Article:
SNEEDVILLE, Tenn. (BP)–Nestled high atop Newman Ridge in northeast Tennessee lies “Earth’s Beulah Land.” Try dialing from a cell phone while standing there and the words “no service” appear.
The 100-acre tract, completely away from the hustle and bustle of everyday life — yet chock full of God’s natural beauty — provides the perfect setting as “a place of prayer for men of God,” according to a promotional pamphlet. It is conveniently located for pastors not only in Tennessee but also in Kentucky, Virginia, the Carolinas, Georgia and other states.
Earth’s Beulah Land is the fulfillment of a vision of Seven Gibson and a ministry of Elm Springs Baptist Church where he has served as pastor the last 20 years.
Located on the property are Gibson’s house, a cabin for a pastor and his wife and a prayer garden where the minister can go and spend time alone with God in a quiet natural setting.
“One of the most difficult things a busy pastor has to do is find time to refresh his soul, renew his vision and reaffirm God’s plan for his life,” Gibson said.
He speaks from experience.
Gibson is constantly on the go, ministering not only to his congregation, which has a membership of about 200, but the community as well. A lifelong resident of Sneedville, Gibson knows everybody and everybody knows him.
About three years ago Gibson was studying in the Gospel of Luke and was struck by the fact that Jesus constantly was going to the mountains to pray.
“Being an old mountain man myself, I thought that might be a good place for me,” Gibson said.
He knew exactly where to go — the old homeplace of his grandparents. “I came here. It was the only place in the county where I knew no one could find me,” he said.
Gibson began going regularly to Newman Ridge to pray and spend time alone with God. Not long afterward, his church “began to take on new life. I saw movement I had not seen before.”
He noted the experience was like “a shot in the arm.”
“We (the church) were struggling. I was empty and barren. Coming here was such a boost to my own ministry.”
One day Gibson felt a special need to go to the mountain and pray. “God moved in my heart to build a place where busy and broken pastors could come to pray and seek his face,” he recalled.
Gibson knows many pastors who are discouraged and burned out. Many of them cannot afford to go anywhere to find time alone with God if they wanted to, he added.
“Earth’s Beulah Land has been provided by God as a place of rest and renewal for pastors (and other ministers) who are tired, discouraged and need to get alone with the Lord for a few days of prayer and meditation,” Gibson said.
The initial idea from God was “a shock. It was nothing I had planned,” he said, adding it looked like “an impossible undertaking.”
His first problem was that the land was no longer in his family. It was owned by Jay Fishman in El Camino, Calif.
Others had tried to buy the land but to no avail.
Gibson wrote the owner and told him he would like to buy the land. To his surprise, Fishman called and asked him, “Are you going to do something for the Lord on that mountain?” Gibson told of his concept for a retreat cabin for pastors and Fishman responded that he would pray about it.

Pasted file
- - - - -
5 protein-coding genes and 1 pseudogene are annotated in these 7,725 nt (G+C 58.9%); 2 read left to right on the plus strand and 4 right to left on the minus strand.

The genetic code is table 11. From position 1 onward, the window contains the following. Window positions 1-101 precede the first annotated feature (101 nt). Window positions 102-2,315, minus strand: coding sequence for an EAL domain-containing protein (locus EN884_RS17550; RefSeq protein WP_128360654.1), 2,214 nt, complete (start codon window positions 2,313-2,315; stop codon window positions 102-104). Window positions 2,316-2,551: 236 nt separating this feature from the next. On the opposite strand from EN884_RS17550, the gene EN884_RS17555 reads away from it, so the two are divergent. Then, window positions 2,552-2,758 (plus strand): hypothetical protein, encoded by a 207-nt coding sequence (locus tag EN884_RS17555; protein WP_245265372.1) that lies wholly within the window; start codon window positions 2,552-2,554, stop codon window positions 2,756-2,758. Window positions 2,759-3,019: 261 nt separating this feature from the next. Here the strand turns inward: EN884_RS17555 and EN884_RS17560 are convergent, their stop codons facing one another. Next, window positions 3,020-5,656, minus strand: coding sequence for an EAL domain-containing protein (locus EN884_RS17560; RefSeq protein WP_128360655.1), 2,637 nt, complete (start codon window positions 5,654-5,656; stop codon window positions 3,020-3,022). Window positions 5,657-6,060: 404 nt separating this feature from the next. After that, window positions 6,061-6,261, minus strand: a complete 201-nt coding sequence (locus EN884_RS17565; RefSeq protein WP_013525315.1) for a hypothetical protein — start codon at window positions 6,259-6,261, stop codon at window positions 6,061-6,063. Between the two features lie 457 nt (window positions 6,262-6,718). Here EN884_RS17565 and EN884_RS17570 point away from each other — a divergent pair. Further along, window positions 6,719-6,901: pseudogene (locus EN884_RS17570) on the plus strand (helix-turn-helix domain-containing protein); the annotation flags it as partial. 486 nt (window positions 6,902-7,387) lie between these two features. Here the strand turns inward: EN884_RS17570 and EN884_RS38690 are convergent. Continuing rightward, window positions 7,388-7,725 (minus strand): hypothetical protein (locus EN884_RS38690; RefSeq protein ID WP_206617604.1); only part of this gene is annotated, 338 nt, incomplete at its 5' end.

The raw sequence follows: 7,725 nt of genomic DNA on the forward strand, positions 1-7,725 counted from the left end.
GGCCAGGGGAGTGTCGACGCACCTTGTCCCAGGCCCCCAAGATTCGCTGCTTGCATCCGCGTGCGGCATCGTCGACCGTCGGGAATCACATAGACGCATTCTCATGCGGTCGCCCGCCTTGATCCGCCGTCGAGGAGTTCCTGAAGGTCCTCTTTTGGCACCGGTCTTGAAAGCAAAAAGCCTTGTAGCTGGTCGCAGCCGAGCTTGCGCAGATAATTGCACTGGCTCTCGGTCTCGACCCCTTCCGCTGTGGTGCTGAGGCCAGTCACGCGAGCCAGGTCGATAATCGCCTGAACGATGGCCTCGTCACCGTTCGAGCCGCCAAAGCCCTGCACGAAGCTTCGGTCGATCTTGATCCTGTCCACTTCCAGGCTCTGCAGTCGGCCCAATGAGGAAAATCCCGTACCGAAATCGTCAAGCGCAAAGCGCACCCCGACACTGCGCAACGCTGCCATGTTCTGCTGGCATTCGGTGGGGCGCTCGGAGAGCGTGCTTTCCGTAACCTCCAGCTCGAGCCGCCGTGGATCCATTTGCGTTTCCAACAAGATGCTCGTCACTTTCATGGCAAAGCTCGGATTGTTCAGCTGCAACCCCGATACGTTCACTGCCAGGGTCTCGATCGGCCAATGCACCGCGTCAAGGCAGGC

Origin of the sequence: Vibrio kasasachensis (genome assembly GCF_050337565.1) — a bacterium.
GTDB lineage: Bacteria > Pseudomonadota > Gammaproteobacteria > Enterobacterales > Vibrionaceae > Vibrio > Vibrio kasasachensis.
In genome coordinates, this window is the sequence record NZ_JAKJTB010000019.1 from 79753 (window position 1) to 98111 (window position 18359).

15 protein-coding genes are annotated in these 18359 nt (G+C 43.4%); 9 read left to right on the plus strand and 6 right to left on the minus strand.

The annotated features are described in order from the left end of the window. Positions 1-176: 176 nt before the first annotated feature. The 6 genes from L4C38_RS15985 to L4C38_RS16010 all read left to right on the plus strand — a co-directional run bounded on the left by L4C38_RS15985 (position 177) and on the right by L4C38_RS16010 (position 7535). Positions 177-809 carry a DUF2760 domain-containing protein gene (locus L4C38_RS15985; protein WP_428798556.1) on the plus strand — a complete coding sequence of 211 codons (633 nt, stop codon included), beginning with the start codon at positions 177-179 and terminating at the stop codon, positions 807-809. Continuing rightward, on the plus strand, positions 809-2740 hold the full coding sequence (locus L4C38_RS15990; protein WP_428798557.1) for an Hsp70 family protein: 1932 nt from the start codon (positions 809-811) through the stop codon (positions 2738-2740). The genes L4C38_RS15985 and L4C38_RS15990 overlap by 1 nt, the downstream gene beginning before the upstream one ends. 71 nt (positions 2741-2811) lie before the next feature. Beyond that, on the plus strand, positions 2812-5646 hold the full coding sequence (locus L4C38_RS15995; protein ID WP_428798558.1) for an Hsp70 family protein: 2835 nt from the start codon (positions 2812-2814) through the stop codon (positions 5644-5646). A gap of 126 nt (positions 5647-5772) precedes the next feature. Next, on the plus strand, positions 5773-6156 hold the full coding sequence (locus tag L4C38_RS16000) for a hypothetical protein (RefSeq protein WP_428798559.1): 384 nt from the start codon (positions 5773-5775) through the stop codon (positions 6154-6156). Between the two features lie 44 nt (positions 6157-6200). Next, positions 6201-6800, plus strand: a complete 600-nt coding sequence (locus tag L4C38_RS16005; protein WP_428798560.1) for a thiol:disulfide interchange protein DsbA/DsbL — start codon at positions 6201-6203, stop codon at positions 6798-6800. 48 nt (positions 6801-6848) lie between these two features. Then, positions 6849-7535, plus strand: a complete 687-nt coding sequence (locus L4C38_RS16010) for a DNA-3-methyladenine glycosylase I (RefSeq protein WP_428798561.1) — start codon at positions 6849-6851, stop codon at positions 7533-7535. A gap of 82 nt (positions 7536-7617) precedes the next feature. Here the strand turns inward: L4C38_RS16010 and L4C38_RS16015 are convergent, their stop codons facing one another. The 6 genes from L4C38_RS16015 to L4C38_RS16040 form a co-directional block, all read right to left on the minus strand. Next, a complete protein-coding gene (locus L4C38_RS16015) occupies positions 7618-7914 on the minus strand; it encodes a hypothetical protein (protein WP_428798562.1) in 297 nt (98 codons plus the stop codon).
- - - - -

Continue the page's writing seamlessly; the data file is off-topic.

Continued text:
Even if the answer was yes, Gibson was not sure he could afford the property. He knew the man had been offered as much as $60,000 for the land.
Fishman called and told Gibson he would sell the land. All he wanted was the $24,000 he had paid for the property 17 years before.
After that, everything began to fall in place. Gibson sold his house to his daughter and began building his home first on Newman Ridge. His house sits on the approximate location of his grandparents’ home. In the front yard are trees where his grandfather used to hold services under nearly 90 years ago.
Gibson, a former bivocational pastor who was a builder, began to work on the cabin, paying for it as he went. Elm Springs members caught the vision and helped him with labor and money. The ladies of the church furnished the cabin with antiques.
Earth’s Beulah Land stands today as a testimony that God answers prayers, Gibson affirmed.
The cabin is offered at no cost to those who use it, Gibson said. It is available on a first-come, first-served basis.
The cabin is completely furnished with a fully equipped kitchen. Linens and towels are provided at check-in. Meals are not provided. Those who use the facility can bring their own food to cook or drive into nearby Sneedville to eat.
Neither Gibson or his wife, Kathy, have much contact with those who come to the cabin. Other than greetings at check-in, the people are basically on their own. “I don’t try to minister to them. They come here to meet God. They have needs I can’t meet,” Gibson said.
The Elm Springs pastor is confident Earth’s Beulah Land will be around for years to come. Gibson noted his son has “given me his word that pastors can use this even after I am gone. We’re in it for the duration.”
Meanwhile, the facility is ready for ministers who need it. “My hope is that the pastor down on his luck who needs to get alone with God will come and use it,” Gibson said.
Ministers interested in using the facility should call Gibson at (423) 733-4800 between 10-11:30 p.m. Eastern.